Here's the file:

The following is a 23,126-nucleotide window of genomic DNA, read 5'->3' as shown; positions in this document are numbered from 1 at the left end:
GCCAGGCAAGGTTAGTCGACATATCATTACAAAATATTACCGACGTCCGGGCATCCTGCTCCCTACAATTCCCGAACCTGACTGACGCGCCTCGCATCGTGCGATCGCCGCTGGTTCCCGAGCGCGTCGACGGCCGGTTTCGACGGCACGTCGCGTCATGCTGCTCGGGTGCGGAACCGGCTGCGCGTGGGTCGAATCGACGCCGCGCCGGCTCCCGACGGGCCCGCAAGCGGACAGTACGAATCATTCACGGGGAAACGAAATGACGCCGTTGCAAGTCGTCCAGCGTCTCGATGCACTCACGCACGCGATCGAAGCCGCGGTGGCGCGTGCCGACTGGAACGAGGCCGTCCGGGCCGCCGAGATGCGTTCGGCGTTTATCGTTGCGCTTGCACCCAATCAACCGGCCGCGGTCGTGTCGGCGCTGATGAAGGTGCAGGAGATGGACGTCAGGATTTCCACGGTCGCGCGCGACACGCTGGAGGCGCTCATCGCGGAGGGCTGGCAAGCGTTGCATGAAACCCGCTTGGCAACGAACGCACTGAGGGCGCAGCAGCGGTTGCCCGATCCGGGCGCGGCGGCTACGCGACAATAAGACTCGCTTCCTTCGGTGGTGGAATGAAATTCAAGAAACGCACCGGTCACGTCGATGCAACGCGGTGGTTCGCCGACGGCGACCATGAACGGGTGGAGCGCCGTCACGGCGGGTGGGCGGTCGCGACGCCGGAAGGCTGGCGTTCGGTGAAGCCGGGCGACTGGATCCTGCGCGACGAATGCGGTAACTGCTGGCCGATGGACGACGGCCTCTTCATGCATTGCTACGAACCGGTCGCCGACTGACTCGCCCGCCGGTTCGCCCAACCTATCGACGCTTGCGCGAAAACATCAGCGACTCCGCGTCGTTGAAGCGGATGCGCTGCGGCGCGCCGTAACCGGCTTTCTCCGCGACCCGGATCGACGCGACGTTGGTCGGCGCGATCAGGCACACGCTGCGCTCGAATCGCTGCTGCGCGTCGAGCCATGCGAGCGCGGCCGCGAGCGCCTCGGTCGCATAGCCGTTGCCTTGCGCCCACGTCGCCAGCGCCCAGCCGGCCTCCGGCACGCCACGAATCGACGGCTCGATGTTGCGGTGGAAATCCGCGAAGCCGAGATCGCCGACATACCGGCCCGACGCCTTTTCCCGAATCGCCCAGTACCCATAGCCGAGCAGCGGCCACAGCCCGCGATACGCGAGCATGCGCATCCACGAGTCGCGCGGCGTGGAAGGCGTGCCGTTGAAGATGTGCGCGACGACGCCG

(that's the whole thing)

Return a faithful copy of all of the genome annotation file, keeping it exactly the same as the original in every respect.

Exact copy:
The following is a 23,126-nucleotide window of genomic DNA, read 5'->3' as shown; positions in this document are numbered from 1 at the left end:
GCCAGGCAAGGTTAGTCGACATATCATTACAAAATATTACCGACGTCCGGGCATCCTGCTCCCTACAATTCCCGAACCTGACTGACGCGCCTCGCATCGTGCGATCGCCGCTGGTTCCCGAGCGCGTCGACGGCCGGTTTCGACGGCACGTCGCGTCATGCTGCTCGGGTGCGGAACCGGCTGCGCGTGGGTCGAATCGACGCCGCGCCGGCTCCCGACGGGCCCGCAAGCGGACAGTACGAATCATTCACGGGGAAACGAAATGACGCCGTTGCAAGTCGTCCAGCGTCTCGATGCACTCACGCACGCGATCGAAGCCGCGGTGGCGCGTGCCGACTGGAACGAGGCCGTCCGGGCCGCCGAGATGCGTTCGGCGTTTATCGTTGCGCTTGCACCCAATCAACCGGCCGCGGTCGTGTCGGCGCTGATGAAGGTGCAGGAGATGGACGTCAGGATTTCCACGGTCGCGCGCGACACGCTGGAGGCGCTCATCGCGGAGGGCTGGCAAGCGTTGCATGAAACCCGCTTGGCAACGAACGCACTGAGGGCGCAGCAGCGGTTGCCCGATCCGGGCGCGGCGGCTACGCGACAATAAGACTCGCTTCCTTCGGTGGTGGAATGAAATTCAAGAAACGCACCGGTCACGTCGATGCAACGCGGTGGTTCGCCGACGGCGACCATGAACGGGTGGAGCGCCGTCACGGCGGGTGGGCGGTCGCGACGCCGGAAGGCTGGCGTTCGGTGAAGCCGGGCGACTGGATCCTGCGCGACGAATGCGGTAACTGCTGGCCGATGGACGACGGCCTCTTCATGCATTGCTACGAACCGGTCGCCGACTGACTCGCCCGCCGGTTCGCCCAACCTATCGACGCTTGCGCGAAAACATCAGCGACTCCGCGTCGTTGAAGCGGATGCGCTGCGGCGCGCCGTAACCGGCTTTCTCCGCGACCCGGATCGACGCGACGTTGGTCGGCGCGATCAGGCACACGCTGCGCTCGAATCGCTGCTGCGCGTCGAGCCATGCGAGCGCGGCCGCGAGCGCCTCGGTCGCATAGCCGTTGCCTTGCGCCCACGTCGCCAGCGCCCAGCCGGCCTCCGGCACGCCACGAATCGACGGCTCGATGTTGCGGTGGAAATCCGCGAAGCCGAGATCGCCGACATACCGGCCCGACGCCTTTTCCCGAATCGCCCAGTACCCATAGCCGAGCAGCGGCCACAGCCCGCGATACGCGAGCATGCGCATCCACGAGTCGCGCGGCGTGGAAGGCGTGCCGTTGAAGATGTGCGCGACGACGCCG